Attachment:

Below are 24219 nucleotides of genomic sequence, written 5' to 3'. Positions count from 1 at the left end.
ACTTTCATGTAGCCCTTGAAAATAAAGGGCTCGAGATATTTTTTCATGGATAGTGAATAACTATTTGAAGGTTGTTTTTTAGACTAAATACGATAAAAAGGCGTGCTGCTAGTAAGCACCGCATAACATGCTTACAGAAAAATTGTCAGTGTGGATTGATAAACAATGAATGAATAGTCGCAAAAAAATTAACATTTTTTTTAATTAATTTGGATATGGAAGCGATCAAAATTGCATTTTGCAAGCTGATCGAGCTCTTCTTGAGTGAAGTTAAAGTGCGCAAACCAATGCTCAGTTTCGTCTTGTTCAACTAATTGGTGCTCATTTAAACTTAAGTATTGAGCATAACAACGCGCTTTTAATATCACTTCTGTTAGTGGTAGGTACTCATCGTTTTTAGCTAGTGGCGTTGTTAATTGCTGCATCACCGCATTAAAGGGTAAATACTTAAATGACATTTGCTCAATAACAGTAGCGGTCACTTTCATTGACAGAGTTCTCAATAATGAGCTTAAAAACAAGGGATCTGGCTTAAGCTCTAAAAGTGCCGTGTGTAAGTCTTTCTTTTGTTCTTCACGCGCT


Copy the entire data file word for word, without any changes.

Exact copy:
Below are 24219 nucleotides of genomic sequence, written 5' to 3'. Positions count from 1 at the left end.
ACTTTCATGTAGCCCTTGAAAATAAAGGGCTCGAGATATTTTTTCATGGATAGTGAATAACTATTTGAAGGTTGTTTTTTAGACTAAATACGATAAAAAGGCGTGCTGCTAGTAAGCACCGCATAACATGCTTACAGAAAAATTGTCAGTGTGGATTGATAAACAATGAATGAATAGTCGCAAAAAAATTAACATTTTTTTTAATTAATTTGGATATGGAAGCGATCAAAATTGCATTTTGCAAGCTGATCGAGCTCTTCTTGAGTGAAGTTAAAGTGCGCAAACCAATGCTCAGTTTCGTCTTGTTCAACTAATTGGTGCTCATTTAAACTTAAGTATTGAGCATAACAACGCGCTTTTAATATCACTTCTGTTAGTGGTAGGTACTCATCGTTTTTAGCTAGTGGCGTTGTTAATTGCTGCATCACCGCATTAAAGGGTAAATACTTAAATGACATTTGCTCAATAACAGTAGCGGTCACTTTCATTGACAGAGTTCTCAATAATGAGCTTAAAAACAAGGGATCTGGCTTAAGCTCTAAAAGTGCCGTGTGTAAGTCTTTCTTTTGTTCTTCACGCGCT